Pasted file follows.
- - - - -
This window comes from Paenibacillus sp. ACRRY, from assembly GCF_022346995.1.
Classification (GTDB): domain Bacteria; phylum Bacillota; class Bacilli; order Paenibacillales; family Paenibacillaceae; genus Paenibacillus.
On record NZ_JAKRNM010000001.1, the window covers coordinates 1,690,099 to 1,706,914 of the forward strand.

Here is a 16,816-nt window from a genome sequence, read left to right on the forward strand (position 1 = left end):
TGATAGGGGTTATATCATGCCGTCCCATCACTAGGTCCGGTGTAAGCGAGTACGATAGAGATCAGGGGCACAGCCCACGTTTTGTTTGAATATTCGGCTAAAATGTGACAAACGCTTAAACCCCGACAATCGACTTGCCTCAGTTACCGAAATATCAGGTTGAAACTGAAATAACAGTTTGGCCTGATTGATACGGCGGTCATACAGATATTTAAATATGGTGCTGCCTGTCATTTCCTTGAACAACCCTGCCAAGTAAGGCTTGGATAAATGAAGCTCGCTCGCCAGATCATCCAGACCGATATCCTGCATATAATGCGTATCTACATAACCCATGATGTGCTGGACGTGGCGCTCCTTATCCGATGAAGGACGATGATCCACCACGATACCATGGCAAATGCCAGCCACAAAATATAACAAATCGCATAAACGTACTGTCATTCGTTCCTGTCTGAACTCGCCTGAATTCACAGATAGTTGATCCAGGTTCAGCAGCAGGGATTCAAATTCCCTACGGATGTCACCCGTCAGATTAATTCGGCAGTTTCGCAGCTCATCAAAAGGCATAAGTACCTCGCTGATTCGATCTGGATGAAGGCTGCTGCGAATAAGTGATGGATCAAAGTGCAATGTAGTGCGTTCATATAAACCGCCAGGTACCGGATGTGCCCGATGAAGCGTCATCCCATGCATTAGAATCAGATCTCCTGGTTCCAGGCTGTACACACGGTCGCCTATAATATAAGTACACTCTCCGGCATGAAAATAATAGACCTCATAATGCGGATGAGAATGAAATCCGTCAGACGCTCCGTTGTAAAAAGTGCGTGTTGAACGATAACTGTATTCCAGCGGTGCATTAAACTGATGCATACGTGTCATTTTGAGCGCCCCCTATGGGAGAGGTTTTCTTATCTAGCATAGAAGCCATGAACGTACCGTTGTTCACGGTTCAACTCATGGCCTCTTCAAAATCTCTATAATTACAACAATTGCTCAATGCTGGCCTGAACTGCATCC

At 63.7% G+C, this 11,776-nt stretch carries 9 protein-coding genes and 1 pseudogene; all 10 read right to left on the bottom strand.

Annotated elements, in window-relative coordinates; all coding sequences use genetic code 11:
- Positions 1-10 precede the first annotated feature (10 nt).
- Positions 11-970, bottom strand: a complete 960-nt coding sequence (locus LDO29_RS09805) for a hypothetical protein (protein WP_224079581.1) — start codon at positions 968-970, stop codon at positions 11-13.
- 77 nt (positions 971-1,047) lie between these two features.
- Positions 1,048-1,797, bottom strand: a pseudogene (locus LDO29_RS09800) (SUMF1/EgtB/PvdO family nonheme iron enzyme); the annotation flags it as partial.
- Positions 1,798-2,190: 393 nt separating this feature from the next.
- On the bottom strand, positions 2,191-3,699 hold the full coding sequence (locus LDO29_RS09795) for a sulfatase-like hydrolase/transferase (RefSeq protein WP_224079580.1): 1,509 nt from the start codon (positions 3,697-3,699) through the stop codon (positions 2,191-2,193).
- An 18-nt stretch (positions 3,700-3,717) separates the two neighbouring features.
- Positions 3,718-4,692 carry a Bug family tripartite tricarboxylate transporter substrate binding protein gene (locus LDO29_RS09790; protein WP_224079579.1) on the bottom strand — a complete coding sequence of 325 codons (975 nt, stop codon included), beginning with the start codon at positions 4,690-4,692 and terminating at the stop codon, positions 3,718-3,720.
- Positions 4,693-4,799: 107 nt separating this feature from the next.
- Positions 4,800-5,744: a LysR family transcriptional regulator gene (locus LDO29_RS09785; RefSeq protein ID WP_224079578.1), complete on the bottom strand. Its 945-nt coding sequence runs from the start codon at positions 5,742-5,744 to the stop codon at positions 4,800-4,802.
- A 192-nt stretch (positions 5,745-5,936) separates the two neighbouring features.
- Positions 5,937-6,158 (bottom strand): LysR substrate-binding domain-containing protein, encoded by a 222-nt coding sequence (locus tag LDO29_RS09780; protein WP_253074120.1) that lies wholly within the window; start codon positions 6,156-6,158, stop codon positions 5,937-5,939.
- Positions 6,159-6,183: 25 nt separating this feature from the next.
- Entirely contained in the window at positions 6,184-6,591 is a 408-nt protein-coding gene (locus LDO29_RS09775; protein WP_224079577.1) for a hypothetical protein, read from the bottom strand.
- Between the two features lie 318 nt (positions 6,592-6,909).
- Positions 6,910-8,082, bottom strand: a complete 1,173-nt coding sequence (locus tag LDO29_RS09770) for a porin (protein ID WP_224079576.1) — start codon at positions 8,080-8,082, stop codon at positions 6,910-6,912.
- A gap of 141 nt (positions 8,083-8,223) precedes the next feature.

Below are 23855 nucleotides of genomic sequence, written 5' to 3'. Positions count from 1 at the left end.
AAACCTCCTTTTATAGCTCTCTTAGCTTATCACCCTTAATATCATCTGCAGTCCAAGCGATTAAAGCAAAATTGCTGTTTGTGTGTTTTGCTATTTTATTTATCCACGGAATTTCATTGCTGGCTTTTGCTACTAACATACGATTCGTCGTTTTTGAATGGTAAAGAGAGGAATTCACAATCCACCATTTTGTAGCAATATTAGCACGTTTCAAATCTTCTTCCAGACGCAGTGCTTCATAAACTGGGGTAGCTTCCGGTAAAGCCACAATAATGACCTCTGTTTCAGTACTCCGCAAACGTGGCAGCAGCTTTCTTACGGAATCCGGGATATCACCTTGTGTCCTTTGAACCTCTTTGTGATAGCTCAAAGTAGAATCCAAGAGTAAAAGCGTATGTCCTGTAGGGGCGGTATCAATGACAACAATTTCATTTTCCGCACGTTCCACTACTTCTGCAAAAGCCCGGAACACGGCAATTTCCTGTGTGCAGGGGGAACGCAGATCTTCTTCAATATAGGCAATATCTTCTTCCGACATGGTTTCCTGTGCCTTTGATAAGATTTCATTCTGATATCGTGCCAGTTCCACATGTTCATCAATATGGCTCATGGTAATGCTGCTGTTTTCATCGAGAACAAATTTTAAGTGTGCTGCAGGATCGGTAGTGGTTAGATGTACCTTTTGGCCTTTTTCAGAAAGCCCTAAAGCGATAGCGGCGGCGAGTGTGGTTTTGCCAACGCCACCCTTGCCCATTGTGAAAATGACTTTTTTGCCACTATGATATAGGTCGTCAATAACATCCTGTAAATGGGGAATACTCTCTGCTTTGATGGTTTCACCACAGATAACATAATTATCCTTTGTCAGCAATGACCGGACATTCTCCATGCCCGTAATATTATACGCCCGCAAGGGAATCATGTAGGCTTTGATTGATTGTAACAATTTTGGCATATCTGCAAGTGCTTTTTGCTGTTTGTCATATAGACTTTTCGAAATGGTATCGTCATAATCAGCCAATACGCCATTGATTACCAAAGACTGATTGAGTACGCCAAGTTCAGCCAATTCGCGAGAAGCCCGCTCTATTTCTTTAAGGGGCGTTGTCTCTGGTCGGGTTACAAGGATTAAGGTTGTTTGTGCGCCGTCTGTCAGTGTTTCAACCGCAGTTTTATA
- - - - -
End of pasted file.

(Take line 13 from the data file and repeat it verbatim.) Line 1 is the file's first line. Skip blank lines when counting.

- On the bottom strand, positions 2,191-3,699 hold the full coding sequence (locus LDO29_RS09795) for a sulfatase-like hydrolase/transferase (RefSeq protein WP_224079580.1): 1,509 nt from the start codon (positions 3,697-3,699) through the stop codon (positions 2,191-2,193).